A Bit More Detail

Assorted Personal Notations, Essays, and Other Jottings

[BRIEF NOTE] Dishing and taking

This morning at work, I was chatting with a co-worker of Bosnian origin about Roger Cohen’s article. He escaped Sarajevo in 1992. Given how he meets Serbs who claim to have known nothing about the siege of Sarajevo, he’s understandably is fairly skeptical about Serbia’s future. He observed, in passing, how Serbs have been quick to claim ignorance about the horrible things done in their name in Croatia and Bosnia and Kosova/o, but how they’re outraged, positively outraged!, that Serbs are being persecuted.

“Oh,” I replied, “it’s like the old saying: You can dish it out but you can’t take it.”.

He asked me to explain the meaning of the saying. I explained it in brief terms, then went on to summarize a short story that illustrated this point. It’s an American short story, set in a small-town American environment. The protagonist is an old lady, pinched and proper and equally famed for her rose gardens and her gossip, who loved pushing anonymous notes through front doors’ mail slots late at night letting people know how others were misbehaving. After she broke up a young couple in love, one morning she went to her front door to find that someone had pushed a note through her mail slot. She opened the note, read the single sentence, and began to weep. “Go look at your rose bushes.”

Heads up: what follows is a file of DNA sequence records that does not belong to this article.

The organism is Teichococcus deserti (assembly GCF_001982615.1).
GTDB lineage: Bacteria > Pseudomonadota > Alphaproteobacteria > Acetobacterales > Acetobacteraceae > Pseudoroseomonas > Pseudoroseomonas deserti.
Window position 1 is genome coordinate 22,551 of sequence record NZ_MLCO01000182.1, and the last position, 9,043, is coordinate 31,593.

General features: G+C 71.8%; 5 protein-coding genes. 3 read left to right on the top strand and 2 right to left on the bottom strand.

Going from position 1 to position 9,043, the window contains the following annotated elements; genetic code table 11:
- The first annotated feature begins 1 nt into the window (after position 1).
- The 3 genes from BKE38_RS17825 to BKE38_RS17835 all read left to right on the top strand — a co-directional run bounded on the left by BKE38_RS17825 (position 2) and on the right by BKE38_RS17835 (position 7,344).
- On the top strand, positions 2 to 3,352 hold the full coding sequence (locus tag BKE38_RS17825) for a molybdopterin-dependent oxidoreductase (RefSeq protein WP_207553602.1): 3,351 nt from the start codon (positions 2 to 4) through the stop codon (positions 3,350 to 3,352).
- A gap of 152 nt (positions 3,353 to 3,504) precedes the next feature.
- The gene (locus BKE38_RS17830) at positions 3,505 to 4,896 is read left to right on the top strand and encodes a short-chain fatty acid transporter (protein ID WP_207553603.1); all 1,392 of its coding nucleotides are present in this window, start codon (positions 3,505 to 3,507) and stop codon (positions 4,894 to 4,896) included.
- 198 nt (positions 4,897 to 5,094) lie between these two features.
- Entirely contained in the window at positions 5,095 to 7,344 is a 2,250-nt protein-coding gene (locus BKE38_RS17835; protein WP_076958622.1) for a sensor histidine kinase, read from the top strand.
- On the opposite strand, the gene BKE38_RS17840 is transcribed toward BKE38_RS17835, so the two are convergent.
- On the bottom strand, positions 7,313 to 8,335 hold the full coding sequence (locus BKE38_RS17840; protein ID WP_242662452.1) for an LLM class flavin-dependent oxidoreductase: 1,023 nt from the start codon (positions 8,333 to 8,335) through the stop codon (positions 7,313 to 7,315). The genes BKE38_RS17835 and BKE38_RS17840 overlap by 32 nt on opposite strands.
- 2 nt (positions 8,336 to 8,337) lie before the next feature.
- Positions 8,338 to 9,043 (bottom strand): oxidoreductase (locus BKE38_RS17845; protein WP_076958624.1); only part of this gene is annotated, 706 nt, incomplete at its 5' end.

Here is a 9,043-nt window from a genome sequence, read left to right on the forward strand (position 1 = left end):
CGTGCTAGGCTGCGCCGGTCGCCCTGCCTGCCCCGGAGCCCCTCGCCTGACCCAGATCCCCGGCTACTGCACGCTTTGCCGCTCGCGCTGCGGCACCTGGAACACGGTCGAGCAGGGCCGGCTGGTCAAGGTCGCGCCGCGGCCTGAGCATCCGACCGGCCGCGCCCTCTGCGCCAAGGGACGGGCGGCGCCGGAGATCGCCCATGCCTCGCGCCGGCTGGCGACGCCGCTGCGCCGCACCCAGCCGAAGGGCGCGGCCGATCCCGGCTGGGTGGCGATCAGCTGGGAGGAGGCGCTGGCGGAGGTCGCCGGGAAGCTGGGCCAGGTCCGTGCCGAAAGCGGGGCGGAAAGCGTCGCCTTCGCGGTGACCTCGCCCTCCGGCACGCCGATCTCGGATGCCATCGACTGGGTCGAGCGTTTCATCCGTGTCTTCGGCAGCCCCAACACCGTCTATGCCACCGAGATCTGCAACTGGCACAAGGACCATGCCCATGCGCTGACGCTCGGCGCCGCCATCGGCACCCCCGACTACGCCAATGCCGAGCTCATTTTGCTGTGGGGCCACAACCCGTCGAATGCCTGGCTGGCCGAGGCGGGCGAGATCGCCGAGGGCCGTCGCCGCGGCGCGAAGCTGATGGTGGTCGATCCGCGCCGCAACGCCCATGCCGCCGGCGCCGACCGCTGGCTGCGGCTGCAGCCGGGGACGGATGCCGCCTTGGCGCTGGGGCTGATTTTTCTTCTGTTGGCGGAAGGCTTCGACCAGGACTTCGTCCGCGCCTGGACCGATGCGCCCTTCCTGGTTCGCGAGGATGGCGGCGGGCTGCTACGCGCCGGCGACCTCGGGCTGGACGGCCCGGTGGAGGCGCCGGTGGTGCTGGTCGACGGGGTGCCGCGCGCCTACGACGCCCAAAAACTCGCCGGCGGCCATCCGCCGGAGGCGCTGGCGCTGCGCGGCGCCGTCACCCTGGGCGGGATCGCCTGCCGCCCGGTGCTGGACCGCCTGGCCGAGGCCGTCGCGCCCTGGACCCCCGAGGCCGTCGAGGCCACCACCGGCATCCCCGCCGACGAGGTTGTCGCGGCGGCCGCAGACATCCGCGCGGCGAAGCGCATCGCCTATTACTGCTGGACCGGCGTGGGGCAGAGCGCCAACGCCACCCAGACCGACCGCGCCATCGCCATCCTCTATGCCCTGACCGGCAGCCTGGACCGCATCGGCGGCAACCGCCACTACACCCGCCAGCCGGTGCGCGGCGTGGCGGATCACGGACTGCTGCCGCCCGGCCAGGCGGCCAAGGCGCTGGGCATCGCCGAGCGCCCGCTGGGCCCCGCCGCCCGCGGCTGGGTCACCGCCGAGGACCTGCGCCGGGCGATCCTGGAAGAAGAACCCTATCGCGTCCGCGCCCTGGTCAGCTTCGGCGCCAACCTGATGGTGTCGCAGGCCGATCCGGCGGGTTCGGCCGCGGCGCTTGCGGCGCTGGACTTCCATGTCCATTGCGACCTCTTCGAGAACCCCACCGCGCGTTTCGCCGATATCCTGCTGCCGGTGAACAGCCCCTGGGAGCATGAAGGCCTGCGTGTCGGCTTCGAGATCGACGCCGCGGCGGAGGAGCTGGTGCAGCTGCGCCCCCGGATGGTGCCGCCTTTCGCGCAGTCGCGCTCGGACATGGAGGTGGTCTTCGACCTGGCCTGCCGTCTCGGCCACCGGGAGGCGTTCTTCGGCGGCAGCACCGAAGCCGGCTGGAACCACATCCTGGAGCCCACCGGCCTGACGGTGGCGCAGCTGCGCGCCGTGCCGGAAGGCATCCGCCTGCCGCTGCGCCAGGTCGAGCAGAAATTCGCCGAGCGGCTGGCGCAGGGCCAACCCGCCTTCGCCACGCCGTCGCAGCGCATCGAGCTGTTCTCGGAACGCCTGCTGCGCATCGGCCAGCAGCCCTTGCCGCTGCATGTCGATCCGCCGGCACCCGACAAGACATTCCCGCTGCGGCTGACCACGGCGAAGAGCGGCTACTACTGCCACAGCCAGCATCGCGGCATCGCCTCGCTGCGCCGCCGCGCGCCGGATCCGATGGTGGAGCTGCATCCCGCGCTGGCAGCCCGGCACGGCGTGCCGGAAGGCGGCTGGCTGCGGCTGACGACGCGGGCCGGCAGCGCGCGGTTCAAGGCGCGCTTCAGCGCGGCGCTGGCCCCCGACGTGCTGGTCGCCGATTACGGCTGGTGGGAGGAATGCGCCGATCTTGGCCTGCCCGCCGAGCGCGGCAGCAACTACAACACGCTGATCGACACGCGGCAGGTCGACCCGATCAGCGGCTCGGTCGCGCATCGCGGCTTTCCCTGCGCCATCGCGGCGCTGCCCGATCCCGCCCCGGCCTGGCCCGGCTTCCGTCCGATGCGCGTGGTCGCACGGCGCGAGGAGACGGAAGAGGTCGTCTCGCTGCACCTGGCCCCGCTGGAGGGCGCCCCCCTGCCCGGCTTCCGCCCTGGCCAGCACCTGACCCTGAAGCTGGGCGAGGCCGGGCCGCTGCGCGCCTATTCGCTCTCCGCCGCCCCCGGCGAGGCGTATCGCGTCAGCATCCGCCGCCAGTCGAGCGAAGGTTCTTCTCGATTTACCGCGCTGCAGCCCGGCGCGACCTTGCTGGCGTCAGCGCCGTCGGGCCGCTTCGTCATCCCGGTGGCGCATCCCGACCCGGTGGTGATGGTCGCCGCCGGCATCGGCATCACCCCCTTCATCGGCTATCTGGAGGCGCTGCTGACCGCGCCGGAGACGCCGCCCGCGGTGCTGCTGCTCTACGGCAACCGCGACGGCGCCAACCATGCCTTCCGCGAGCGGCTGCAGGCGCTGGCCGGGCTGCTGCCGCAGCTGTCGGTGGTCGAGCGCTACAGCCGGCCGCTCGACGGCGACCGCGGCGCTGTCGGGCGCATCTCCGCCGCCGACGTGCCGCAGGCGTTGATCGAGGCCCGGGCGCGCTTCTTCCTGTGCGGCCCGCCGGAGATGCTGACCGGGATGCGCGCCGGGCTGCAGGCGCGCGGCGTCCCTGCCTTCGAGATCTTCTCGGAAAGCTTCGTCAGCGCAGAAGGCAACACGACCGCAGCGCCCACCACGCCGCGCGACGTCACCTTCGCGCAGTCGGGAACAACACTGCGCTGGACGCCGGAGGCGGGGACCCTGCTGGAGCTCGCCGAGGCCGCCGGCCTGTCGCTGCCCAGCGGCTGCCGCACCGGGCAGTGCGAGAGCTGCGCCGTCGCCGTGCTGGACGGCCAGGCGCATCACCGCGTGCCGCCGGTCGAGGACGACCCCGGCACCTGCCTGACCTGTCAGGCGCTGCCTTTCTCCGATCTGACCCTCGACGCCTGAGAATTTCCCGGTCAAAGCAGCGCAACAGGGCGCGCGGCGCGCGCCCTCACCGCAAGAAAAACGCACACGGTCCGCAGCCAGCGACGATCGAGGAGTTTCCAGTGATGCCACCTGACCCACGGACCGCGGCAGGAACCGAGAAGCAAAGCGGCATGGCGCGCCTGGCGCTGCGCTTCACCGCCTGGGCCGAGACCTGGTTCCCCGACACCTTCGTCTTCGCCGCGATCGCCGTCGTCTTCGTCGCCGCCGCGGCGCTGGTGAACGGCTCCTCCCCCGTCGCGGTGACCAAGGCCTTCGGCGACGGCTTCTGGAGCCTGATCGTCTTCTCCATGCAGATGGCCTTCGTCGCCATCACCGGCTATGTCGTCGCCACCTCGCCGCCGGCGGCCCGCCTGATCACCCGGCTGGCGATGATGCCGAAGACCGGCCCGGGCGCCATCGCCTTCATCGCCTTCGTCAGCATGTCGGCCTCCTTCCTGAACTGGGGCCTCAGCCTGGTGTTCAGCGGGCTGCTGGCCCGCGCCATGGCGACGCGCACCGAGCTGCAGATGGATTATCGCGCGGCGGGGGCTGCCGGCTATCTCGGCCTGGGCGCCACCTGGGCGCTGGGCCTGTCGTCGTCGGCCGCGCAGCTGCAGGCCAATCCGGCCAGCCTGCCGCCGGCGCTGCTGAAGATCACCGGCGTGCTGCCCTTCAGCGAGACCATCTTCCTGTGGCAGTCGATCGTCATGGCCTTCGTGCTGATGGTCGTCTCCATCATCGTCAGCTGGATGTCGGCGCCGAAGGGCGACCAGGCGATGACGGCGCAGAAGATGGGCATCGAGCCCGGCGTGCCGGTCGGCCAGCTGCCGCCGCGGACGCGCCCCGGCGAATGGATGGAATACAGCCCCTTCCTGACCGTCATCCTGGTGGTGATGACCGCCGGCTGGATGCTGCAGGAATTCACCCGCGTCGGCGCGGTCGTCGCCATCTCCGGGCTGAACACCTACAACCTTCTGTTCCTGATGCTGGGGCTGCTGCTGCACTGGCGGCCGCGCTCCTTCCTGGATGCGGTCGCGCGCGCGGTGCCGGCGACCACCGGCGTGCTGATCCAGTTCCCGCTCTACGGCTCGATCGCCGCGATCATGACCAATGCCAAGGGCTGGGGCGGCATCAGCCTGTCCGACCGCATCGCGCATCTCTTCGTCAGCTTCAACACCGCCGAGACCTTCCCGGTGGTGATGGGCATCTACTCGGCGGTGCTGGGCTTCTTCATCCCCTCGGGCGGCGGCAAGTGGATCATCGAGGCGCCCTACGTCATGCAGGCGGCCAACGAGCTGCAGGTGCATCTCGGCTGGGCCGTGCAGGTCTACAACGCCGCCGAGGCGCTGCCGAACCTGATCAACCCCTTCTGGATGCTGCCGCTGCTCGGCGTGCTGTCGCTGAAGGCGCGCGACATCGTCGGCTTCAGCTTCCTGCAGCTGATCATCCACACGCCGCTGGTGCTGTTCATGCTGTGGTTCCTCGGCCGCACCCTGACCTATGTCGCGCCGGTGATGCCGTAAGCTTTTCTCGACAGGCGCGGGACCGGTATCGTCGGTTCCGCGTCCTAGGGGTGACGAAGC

Does anyone know who wrote this story and, indeed, what its title is? It has a certain piquancy to it.

UPDATE (7:57 PM) : The story in question is one of Shirley Jackson’s oeuvre, “The Possibility of Evil.” Thanks to princeofcairo for answering my question! I’m unsurprised that it was Jackson. As I wrote in May in connection with her Haunting of House Hill, she has a masterful sense of what is, and is not, unheimlich.

Written by Randy McDonald

August 31, 2005 at 7:57 pm

Posted in Assorted

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